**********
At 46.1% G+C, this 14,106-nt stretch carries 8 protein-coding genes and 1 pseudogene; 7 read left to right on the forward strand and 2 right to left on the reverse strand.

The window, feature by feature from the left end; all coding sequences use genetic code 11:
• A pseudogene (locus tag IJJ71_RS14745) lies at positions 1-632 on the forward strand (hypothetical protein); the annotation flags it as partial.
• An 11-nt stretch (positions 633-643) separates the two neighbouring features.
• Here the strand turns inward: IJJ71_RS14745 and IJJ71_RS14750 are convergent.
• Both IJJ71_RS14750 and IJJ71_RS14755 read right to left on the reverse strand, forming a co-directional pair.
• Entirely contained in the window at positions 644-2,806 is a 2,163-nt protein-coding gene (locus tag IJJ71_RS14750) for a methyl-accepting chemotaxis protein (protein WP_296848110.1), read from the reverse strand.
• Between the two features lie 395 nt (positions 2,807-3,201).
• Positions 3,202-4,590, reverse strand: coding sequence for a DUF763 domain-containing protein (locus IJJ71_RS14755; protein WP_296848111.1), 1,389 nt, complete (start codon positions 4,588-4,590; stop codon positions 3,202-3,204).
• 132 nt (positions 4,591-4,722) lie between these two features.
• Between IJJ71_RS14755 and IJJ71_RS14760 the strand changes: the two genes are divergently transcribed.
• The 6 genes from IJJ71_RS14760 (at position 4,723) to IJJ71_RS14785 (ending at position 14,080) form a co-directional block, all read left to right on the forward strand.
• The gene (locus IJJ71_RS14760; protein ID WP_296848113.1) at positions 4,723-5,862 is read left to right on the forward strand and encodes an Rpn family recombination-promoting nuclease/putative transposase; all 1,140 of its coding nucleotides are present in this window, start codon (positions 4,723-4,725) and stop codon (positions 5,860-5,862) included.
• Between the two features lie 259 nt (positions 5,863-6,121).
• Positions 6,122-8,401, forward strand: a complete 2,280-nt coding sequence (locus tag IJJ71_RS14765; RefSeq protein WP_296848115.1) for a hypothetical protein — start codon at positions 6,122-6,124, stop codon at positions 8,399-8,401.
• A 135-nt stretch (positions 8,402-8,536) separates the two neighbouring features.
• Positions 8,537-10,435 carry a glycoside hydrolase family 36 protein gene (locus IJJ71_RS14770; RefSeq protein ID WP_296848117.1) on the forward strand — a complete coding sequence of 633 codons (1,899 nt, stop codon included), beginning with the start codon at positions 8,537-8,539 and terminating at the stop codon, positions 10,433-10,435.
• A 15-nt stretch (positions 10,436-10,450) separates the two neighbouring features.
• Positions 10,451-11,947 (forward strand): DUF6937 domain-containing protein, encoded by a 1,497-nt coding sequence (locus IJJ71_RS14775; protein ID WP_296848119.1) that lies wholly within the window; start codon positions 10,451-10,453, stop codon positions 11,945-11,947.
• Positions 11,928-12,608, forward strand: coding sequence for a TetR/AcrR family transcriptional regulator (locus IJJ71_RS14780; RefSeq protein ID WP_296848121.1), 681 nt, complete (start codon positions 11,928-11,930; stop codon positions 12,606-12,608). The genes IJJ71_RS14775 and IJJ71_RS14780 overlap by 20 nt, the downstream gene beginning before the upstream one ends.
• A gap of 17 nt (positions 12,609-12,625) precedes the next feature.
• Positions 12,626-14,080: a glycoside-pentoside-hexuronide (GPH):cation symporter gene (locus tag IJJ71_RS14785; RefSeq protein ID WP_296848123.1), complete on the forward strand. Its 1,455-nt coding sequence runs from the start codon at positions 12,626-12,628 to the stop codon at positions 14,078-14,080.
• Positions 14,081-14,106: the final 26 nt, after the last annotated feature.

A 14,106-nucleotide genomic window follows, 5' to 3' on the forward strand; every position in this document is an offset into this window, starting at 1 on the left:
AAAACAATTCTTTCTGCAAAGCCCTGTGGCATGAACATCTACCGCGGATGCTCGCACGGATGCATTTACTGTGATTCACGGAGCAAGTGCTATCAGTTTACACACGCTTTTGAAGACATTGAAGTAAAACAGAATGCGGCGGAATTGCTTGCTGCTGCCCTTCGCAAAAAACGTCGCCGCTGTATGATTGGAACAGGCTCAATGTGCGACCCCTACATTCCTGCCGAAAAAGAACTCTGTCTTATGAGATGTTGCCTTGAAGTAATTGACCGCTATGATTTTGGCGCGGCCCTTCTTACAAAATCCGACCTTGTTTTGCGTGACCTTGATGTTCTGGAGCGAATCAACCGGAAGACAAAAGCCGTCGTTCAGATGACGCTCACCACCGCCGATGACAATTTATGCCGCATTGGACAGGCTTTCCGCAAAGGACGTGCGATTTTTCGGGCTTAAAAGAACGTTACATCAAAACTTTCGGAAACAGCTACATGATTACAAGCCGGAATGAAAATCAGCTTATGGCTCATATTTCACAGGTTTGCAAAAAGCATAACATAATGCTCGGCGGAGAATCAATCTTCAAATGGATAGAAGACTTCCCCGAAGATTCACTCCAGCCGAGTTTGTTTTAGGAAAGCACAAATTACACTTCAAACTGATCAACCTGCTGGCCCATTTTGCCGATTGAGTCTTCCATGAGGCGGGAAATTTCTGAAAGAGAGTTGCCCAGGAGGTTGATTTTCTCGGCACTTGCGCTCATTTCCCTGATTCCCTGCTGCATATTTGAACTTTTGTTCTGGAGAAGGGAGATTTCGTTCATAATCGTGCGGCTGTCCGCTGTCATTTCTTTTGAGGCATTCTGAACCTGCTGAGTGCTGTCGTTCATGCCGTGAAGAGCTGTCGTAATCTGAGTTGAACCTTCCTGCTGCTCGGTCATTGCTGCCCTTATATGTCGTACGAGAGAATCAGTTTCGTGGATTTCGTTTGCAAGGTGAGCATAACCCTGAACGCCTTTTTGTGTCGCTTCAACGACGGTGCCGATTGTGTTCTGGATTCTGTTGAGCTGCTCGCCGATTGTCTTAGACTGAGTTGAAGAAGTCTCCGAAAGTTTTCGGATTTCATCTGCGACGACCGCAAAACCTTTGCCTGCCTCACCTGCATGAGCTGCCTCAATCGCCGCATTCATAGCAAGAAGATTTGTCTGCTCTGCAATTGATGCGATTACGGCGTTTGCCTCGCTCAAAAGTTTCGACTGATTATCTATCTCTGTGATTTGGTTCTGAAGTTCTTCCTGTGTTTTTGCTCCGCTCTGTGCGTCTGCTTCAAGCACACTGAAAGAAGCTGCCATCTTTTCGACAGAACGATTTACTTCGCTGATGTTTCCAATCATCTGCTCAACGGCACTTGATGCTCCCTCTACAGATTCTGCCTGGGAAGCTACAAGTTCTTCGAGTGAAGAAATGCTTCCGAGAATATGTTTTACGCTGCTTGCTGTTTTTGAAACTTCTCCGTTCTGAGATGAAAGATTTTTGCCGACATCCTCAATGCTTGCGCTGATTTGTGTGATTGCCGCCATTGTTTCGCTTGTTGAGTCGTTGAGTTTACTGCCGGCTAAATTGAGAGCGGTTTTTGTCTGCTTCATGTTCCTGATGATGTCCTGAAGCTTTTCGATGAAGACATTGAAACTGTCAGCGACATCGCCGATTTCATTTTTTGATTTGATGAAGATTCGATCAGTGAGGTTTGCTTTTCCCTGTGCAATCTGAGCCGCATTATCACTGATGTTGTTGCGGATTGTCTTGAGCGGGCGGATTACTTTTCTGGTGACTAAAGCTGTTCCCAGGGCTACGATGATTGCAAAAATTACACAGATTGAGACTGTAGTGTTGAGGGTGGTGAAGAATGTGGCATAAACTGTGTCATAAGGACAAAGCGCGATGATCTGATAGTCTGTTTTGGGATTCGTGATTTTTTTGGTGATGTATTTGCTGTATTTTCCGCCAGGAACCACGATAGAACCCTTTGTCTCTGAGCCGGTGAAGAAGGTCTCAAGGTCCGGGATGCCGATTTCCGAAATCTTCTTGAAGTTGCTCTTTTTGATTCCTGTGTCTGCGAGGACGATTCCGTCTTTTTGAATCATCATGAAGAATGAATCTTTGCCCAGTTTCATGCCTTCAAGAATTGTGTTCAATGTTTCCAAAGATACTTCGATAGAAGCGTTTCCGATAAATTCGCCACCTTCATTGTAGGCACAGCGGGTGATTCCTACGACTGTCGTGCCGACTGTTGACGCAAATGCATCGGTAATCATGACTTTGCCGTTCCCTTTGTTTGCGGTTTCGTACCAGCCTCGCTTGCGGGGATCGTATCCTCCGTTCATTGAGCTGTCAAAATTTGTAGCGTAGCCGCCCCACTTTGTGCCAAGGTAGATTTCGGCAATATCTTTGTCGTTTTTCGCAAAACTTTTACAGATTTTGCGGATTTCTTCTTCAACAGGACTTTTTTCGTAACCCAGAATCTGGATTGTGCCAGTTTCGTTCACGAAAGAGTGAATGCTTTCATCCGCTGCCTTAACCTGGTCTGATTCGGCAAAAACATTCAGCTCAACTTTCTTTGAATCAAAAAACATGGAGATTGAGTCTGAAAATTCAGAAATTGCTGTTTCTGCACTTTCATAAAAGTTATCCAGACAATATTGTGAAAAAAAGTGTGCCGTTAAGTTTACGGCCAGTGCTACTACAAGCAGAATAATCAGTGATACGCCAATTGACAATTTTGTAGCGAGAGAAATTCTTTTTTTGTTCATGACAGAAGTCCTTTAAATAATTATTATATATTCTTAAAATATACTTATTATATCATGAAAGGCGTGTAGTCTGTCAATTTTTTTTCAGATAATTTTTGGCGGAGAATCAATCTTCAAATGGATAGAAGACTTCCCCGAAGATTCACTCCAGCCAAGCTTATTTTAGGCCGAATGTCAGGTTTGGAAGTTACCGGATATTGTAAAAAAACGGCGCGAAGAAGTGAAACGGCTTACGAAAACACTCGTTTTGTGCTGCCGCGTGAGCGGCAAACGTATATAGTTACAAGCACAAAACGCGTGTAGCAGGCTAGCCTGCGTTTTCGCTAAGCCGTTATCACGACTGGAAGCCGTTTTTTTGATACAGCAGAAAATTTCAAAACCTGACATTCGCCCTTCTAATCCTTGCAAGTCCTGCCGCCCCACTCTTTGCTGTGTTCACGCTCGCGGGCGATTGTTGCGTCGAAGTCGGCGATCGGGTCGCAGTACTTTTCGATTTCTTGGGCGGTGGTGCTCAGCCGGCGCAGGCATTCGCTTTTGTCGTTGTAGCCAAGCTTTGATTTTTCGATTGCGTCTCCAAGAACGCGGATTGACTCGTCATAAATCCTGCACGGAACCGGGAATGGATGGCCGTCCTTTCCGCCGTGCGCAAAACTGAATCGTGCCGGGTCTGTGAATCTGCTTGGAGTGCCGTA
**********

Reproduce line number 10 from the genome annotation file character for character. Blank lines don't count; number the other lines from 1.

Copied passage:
• 132 nt (positions 4,591-4,722) lie between these two features.